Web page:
July 31, 2008
Not to be scorned. The roots, and the best hopes, and the living metabolism, of human culture draw not only from enthusiasm.
Here, from the new First Things:
John Updike, discounting himself as any kind of Christian apologist, but conveying a certain faithful reverence to ordinary life:
A world in which no better [than the mundane] is imagined, and the motions of our spirits are not at all valorized, would be one without not only an religion but without any art.
Updike's father was a Lutheran deacon, rather like a character he describes.
That dogged deacon was, in a way, my father; and also the many, including clergy, who, against the modern grain, borrow light and lightness from ancient lamps, who suffer from a Sabbath compulsion, and take comfort in the periodic company of like-minded others, who -- to quote from 'The Deacon' -- 'share the pride of this ancient thing that will not quite die.'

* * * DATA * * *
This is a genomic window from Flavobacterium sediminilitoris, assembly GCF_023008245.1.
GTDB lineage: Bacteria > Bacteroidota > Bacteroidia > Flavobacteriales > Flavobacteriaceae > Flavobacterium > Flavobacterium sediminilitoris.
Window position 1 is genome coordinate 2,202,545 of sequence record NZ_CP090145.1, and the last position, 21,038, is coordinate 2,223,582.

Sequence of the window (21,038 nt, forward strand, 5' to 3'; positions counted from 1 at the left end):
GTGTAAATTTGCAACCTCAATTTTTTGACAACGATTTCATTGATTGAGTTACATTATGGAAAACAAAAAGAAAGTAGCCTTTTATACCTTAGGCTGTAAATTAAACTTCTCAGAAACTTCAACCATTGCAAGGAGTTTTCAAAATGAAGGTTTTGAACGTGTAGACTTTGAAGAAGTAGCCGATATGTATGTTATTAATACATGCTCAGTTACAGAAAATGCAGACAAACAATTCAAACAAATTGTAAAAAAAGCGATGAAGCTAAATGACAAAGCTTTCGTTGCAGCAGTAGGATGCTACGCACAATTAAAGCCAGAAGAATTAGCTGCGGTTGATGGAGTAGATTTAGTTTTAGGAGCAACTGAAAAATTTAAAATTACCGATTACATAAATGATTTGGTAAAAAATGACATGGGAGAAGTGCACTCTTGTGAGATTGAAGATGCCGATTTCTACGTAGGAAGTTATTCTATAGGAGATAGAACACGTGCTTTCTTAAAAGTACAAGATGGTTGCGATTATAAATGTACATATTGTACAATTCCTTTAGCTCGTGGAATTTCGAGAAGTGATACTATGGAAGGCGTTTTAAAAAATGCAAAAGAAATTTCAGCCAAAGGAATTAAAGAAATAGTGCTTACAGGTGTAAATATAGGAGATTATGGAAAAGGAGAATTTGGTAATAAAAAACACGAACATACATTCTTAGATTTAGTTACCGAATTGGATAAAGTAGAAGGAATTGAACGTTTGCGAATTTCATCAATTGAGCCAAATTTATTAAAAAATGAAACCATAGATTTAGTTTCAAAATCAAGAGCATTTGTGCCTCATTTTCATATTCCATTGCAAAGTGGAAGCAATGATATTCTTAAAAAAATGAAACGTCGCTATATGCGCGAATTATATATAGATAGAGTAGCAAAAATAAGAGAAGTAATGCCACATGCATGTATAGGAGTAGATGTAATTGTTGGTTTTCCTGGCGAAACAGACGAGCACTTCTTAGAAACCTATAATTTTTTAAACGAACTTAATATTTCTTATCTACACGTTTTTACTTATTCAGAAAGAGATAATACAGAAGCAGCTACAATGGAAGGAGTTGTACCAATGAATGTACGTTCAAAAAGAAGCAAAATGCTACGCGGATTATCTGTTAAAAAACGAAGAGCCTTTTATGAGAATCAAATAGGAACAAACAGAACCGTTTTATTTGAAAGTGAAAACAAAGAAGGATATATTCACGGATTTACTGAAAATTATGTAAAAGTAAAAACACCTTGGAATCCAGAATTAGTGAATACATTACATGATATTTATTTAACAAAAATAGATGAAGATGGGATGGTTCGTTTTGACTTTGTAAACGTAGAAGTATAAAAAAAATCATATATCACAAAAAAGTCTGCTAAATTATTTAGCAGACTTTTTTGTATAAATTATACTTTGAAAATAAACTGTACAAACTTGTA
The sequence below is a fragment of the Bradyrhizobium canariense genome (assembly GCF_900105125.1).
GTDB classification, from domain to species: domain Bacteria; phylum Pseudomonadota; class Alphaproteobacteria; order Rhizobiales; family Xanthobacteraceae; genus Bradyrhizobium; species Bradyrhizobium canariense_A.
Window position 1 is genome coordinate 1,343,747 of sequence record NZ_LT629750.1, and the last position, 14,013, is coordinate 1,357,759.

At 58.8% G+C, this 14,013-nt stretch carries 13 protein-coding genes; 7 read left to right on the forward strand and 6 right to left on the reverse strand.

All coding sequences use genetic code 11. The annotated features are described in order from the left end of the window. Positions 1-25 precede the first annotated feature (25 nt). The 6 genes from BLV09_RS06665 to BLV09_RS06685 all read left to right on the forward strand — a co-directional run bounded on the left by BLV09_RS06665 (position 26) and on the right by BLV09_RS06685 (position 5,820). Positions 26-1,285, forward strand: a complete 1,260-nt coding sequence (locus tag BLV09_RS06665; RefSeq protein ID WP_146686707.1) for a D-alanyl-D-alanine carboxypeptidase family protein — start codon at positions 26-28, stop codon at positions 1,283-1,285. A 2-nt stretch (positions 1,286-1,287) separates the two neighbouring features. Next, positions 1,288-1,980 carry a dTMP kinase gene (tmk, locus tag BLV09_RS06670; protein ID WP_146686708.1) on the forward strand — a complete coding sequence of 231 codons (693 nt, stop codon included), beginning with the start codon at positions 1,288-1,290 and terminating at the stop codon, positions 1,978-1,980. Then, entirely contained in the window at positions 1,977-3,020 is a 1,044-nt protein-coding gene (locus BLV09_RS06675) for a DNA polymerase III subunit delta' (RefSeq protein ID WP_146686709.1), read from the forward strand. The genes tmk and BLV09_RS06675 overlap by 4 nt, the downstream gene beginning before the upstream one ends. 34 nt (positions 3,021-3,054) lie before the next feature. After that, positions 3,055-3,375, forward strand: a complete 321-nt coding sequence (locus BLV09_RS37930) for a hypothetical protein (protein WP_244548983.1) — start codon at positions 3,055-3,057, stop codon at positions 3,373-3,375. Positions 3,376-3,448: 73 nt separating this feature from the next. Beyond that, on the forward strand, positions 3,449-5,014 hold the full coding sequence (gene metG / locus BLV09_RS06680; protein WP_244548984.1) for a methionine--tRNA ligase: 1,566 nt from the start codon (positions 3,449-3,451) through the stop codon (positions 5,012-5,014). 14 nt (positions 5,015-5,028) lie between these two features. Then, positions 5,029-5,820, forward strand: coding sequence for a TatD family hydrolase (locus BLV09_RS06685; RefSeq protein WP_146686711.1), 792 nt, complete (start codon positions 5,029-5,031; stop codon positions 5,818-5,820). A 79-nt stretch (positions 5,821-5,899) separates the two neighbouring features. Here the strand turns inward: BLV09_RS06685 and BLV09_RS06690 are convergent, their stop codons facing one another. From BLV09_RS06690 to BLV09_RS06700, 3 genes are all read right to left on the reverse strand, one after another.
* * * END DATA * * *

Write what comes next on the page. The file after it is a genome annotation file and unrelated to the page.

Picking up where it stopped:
First Things' Fr. Neuhaus, with sacramental understanding, observes:
Servants of the Lord who do not quench a flickering wick dare not despise the nostalgia-laden intuitions of those for whom that Ancient Thing may one day burst into life, and life abundant.
In the cave of certain Ancient Ways, even if the wicks sometimes flicker perilously, the Fire has never failed, and the path is illuminated even if passersby see from the sidewalk only a dark edifice. Comparisons are odious and some matters not for judging. Nor embers for trampling.